> dividing by 26 (for about 4,000 entries)
> should provide a very fast lookup.


Sounds good, I'll give that a try.

Thanks,

Thomas

August Derleth 05-14-2004 02:29 AM

Re: Looking for fast string hash searching
 
On Thu, 13 May 2004 07:47:36 -0700, Thomas Christmann wrote:

>> This isn't _really_ a `C' question...

>
> I know, I know, and I'm sorry to post here, but you guys usually
> help me very much (not knowingly, I suppose) with your posts. Also,
> there isn't really an alt.hash.maps :-)


comp.programming or something like that (I've forgotten the exact name)
handles language-agnostic algorithm questions. You should get the
algorithm ironed out first before trying a specific implementation anyway.

--
yvoregnevna gjragl-guerr gjb-gubhfnaq guerr ng lnubb qbg pbz
To email me, rot13 and convert spelled-out numbers to numeric form.
"Makes hackers smile" makes hackers smile.


James Kanze 05-16-2004 02:18 PM

Re: Looking for fast string hash searching
 
"Stephen L." <sdlnospamar@cast-com.net> writes:

|> Thomas Christmann wrote:

|> > First let me apologize for asking this question when there are so
|> > many answers to it on Google, but most of them are really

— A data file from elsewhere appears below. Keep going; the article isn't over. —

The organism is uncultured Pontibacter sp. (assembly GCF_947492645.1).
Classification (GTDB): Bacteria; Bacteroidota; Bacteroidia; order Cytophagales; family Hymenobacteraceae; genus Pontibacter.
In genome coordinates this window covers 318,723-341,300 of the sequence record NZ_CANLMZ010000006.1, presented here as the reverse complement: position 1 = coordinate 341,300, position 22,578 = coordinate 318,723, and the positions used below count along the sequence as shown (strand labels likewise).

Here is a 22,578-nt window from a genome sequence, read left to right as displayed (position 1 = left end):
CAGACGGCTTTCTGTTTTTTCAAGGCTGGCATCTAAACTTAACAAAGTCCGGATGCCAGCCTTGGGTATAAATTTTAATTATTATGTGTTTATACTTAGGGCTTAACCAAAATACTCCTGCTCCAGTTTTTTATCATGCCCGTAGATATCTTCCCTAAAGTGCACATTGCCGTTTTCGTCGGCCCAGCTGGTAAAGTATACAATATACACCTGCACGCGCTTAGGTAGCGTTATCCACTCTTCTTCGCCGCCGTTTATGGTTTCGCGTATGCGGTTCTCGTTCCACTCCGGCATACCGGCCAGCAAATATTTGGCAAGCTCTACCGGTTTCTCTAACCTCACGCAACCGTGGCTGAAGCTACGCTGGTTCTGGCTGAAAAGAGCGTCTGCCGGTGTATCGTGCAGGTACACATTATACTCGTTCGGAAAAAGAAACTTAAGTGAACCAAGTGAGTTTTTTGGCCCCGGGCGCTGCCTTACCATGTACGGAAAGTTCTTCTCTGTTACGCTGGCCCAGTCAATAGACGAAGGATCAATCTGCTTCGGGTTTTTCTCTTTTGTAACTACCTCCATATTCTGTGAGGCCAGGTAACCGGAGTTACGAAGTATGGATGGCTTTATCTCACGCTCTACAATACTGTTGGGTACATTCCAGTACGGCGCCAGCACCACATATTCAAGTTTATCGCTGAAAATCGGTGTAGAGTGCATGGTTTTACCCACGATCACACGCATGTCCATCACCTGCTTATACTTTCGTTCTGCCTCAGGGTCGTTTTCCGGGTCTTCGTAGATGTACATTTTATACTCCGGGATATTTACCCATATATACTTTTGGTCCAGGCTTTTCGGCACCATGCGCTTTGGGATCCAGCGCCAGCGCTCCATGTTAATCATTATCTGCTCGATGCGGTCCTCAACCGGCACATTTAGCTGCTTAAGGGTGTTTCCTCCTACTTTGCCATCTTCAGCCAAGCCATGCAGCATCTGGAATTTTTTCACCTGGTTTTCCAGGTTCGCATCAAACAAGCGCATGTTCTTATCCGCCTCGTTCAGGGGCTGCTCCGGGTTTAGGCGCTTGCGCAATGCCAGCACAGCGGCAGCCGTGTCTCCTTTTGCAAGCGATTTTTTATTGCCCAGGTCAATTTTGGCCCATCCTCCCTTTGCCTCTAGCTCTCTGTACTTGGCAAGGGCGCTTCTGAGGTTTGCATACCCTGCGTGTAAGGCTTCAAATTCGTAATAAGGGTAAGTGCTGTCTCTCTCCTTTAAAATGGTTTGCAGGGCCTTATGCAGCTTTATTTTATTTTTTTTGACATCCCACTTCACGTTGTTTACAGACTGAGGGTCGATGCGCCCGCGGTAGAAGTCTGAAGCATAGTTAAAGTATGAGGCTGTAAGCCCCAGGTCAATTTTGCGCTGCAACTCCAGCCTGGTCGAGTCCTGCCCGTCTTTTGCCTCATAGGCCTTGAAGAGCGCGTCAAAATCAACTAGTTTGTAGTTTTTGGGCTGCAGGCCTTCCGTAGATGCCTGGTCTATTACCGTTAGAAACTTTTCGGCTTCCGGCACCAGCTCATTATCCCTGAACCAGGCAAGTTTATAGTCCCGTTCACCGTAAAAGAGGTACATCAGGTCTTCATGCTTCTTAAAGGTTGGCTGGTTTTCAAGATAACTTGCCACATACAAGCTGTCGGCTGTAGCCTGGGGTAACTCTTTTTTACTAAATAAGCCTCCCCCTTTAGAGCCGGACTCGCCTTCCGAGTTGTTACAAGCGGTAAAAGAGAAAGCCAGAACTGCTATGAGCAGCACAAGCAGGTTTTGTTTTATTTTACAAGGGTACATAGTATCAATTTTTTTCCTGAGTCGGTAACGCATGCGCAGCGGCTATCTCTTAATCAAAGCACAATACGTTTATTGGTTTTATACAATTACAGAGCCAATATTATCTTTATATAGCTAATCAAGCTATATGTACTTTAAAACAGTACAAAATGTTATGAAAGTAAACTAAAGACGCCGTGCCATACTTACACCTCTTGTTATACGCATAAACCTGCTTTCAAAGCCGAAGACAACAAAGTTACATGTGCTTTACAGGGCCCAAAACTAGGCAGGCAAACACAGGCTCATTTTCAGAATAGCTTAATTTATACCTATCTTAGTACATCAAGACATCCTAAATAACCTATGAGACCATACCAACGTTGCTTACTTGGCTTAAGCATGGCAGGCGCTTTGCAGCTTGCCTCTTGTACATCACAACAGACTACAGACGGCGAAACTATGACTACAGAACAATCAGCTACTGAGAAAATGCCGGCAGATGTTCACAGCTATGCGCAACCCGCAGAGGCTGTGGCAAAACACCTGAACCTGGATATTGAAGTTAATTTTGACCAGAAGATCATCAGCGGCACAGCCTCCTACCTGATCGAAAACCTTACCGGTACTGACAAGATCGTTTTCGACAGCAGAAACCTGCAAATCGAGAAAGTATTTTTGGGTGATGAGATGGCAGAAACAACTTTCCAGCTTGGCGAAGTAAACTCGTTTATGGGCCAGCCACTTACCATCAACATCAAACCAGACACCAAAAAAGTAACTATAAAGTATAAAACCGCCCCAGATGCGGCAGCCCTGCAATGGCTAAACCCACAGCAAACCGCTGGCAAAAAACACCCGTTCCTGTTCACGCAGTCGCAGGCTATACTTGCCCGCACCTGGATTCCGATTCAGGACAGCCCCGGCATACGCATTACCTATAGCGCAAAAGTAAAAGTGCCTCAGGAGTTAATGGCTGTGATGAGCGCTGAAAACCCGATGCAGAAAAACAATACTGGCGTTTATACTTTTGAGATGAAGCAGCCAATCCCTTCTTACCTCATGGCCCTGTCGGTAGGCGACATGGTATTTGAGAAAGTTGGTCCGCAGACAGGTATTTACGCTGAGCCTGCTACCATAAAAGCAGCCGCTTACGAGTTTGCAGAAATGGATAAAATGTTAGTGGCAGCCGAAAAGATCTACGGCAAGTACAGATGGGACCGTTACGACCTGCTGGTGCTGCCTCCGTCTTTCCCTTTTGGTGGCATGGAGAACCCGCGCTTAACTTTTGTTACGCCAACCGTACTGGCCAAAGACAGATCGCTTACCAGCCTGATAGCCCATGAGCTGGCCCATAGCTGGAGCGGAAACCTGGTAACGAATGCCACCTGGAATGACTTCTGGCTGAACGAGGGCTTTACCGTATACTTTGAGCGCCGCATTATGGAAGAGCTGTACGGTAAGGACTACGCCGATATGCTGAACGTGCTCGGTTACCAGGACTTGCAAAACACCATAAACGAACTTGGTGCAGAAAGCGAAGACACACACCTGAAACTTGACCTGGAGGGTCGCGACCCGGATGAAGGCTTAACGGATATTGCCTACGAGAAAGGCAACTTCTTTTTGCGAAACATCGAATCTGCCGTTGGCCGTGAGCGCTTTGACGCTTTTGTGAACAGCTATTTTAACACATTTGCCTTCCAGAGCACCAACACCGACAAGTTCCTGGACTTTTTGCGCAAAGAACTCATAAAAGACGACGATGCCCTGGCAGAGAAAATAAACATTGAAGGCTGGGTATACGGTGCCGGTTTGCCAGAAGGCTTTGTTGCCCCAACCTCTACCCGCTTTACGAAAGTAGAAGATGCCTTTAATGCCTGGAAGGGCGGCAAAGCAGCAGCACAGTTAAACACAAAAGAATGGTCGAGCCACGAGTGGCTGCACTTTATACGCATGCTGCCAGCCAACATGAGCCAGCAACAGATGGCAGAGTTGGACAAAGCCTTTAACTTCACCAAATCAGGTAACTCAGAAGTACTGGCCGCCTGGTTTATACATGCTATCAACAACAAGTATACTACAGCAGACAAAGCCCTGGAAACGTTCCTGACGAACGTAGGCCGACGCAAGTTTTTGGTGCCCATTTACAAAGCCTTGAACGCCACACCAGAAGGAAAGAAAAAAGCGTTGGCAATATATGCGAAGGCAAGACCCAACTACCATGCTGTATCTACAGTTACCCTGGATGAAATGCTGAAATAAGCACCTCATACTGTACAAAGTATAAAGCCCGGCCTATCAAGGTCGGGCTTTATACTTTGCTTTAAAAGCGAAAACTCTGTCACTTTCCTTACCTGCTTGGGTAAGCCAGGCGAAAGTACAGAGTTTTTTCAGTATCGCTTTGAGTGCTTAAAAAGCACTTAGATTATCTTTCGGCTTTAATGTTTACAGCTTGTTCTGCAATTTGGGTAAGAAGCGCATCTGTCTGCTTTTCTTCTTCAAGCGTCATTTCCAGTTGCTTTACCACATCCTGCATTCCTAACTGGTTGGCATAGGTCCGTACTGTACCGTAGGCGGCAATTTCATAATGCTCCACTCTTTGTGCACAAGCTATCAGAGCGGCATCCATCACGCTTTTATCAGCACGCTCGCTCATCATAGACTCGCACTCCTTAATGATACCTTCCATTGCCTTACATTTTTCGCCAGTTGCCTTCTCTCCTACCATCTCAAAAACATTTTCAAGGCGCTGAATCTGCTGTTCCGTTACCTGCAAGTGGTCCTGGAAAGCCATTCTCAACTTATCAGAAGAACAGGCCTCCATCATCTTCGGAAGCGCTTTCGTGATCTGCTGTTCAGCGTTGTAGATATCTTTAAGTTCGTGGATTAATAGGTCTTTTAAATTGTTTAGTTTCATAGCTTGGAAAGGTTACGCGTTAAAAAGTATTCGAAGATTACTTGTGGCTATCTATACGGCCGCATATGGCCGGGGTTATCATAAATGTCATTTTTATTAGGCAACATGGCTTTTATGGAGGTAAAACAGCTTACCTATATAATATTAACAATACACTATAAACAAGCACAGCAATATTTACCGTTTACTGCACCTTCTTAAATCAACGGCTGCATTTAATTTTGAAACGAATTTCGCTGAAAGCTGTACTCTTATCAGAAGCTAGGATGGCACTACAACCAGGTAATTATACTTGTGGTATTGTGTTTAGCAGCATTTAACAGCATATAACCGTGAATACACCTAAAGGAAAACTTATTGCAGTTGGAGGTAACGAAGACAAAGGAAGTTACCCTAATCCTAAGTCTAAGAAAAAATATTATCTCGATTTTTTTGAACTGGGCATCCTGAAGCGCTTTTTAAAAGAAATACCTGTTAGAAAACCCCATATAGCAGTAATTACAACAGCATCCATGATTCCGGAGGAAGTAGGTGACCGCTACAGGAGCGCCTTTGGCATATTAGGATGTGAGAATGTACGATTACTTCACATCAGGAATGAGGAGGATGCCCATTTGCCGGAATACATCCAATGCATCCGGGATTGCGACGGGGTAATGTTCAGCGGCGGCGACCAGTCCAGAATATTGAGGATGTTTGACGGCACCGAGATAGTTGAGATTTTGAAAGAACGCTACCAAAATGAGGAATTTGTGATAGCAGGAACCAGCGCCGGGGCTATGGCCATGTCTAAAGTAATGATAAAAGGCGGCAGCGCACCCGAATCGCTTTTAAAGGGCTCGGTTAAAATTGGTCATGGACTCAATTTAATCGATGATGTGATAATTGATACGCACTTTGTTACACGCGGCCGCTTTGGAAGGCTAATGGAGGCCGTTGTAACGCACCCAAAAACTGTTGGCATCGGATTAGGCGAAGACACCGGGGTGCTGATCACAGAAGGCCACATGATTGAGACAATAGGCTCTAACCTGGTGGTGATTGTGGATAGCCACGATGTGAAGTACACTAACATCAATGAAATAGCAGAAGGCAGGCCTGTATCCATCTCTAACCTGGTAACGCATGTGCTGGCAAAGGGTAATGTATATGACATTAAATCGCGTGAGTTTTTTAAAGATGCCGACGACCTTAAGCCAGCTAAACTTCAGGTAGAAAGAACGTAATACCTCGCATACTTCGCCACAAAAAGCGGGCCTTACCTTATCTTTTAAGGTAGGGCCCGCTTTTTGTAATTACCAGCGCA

|> > contradicting, and making what I want to do very performant is
|> > crucial to my project. So, here's what I have:

|> > My C programm connects to a database and gets ca. 50-100K domain
|> > name/file path pairs. Those pairs have to be cached by my
|> > application. Building the cache may take a second or two, but
|> > retrieving from it must be very fast. Since I get the data from a
|> > database, I'd be able to order by domain name (which will be my
|> > key, and is guaranteed to be unique), so I thought something like
|> > a btree search for strings might be a good idea. I only have to
|> > look up by domain name from the hash, searching by path is not
|> > permitted. Since I'm far from being an expert on the subject of
|> > hashing and search algorithms, your opinion on how to make this
|> > fast is humbly requested :-)

|> If the distribution of "domain" names
|> is pretty even across the alphabet,
|> then you could use the 1st letter of
|> the name as an index to an array of
|> "pointers" to name/path pairs that
|> you can `bsearch()'.

They aren't. I'll bet that well over half of all domains start with
"www.". Also, the alphabet for domain names isn't limited to letters.

I think that for this application, nothing will beat a good hash code.
The trick is, of course, to avoid a bad one:-); for some reason, URL's
seem to be very sensitive to bad hash codes. A Google search for FNV
hashing should turn up what you need -- if performance of the hash
itself turns out to be an issue, and your hardware doesn't handle
arbitrary multiplies very rapidly, I've also used Mersenne prime based
hash codes in the past with good results. (The basic algorithm is the
same as for FNV hashing, but the multiplier is a Mersenne prime, which
can easily be calculated with a shift and a subtraction.)

--
James Kanze
Conseils en informatique orientée objet/
Beratung in objektorientierter Datenverarbeitung
9 place Sémard, 78210 St.-Cyr-l'École, France +33 (0)1 30 23 00 34